But this was Burns night in London for the Scotsman and he entered the ring with a confidence and winning look in his eye. The posture of a experienced seasoned professional fighter, who’s hard work, dedication to the game, finely honed skills and never say die attitude all came together to produce a near perfect display against Katsidis. 
Burns 28, turned in a career best performance coming out of the traps fast meeting
Katsidis in the middle of the ring behind a stiff quick jab, he took
the fight to the Australian power house beating his opponent to the
punch and bossing the exchanges.
All three judges awarded the Scottish
boxer the unanimous verdict with scores of 117-112 and 117-111 twice.
Katsidis 31, is never a fighter to hide and fights for every minute of every round, stalking Burns he pressed forward looking to trap his man and engage the taller Burns into a slug fest, which would be territory he knows well and thrives in. But Burns was never ready to oblige Katsidis and when he did find himself with his back to the ropes and the Brit Basher bearing down on him, he teed off on Katsidis before slipping out of the way leaving the Australian punching the air.
As the fight wore on Burns began to land plenty of hurtfully timed uppercuts from behind his damaging text book jab and as Katsidis’ face began to mark up, it looked like he had been in one hard fight too many and there was no substance to his punches, they didn’t have that bang or snap, where as Burns’ did and they echoed into the ring microphones to the oohs and ah’s of the crowd.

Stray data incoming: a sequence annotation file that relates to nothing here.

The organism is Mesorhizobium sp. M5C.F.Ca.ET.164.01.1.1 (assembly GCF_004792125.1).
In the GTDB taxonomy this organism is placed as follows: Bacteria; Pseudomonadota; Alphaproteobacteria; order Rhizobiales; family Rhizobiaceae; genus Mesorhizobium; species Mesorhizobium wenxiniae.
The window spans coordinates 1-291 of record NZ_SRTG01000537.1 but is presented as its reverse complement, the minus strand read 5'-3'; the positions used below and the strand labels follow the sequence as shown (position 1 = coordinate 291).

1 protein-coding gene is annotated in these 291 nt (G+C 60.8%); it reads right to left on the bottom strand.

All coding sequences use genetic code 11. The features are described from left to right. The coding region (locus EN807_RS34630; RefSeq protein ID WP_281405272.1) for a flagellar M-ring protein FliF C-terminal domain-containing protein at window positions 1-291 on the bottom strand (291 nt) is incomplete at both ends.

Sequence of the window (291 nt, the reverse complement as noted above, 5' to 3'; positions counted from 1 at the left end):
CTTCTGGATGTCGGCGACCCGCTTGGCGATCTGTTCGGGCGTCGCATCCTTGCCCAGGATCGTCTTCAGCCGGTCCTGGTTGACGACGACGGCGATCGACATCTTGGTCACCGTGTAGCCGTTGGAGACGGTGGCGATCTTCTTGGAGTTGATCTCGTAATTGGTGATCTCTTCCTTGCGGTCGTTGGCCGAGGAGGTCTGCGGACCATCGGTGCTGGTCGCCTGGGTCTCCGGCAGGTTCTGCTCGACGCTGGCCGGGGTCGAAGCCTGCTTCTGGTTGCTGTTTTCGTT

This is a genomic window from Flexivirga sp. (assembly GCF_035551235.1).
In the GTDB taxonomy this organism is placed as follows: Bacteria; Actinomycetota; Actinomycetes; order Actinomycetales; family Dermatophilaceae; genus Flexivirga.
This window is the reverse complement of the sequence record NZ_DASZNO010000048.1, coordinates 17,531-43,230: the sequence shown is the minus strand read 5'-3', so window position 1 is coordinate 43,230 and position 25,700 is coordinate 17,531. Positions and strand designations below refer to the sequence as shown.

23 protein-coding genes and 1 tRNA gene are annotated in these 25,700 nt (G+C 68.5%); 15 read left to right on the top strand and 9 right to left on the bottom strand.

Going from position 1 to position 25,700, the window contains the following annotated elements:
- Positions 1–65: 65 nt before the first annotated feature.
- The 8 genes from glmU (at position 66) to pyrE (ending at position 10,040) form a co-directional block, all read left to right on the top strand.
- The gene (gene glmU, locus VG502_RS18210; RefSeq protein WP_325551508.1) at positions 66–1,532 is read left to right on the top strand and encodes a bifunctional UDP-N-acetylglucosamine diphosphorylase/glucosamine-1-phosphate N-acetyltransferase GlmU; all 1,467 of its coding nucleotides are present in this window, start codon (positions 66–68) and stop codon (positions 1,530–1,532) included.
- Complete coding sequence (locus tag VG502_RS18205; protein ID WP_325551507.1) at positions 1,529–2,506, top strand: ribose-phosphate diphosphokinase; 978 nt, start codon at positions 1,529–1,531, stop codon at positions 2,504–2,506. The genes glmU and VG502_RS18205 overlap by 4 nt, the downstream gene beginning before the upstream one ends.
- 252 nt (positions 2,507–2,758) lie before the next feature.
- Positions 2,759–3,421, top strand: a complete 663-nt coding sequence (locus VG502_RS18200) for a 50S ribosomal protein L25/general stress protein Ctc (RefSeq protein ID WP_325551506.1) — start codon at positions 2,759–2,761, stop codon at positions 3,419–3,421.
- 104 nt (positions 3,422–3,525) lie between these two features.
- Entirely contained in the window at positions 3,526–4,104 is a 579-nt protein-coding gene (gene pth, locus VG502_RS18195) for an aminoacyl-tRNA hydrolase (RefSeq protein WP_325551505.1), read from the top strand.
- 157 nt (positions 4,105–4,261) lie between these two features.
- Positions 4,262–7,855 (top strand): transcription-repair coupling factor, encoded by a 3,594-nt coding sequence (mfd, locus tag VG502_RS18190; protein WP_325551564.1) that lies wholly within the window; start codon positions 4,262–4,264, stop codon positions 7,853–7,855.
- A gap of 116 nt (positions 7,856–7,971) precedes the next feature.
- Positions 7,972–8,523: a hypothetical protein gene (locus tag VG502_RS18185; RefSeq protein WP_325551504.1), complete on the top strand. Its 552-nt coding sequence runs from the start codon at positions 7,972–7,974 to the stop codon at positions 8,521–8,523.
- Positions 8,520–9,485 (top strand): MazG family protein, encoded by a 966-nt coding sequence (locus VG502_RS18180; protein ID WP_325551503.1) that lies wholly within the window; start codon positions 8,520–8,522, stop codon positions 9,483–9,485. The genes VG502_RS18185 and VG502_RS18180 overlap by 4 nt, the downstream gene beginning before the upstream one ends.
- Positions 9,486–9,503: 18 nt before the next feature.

The large Scottish contingent who had travelled across the boarder to the capital roared their man on and he looked strong, fast and powerful at lightweight and looked like the more dangerous puncher of the two. When Katsidis did open up, Burns was calm enough to bring the hands up, ride the shots and take most of them on the forearms behind a water tight defence.

Burns also banged in some hefty shots to Katsidis mid section that had him sucking up the oxygen in gulps and Burns always looked like he had other gears if he needed them. In the end Katsidis had no answer to Burns’ solid and slick show and at times looked surprised if not shocked by how good Burns was. In typical fashion Katsidis never gave in or took a backwards step but in the end there was only one winner.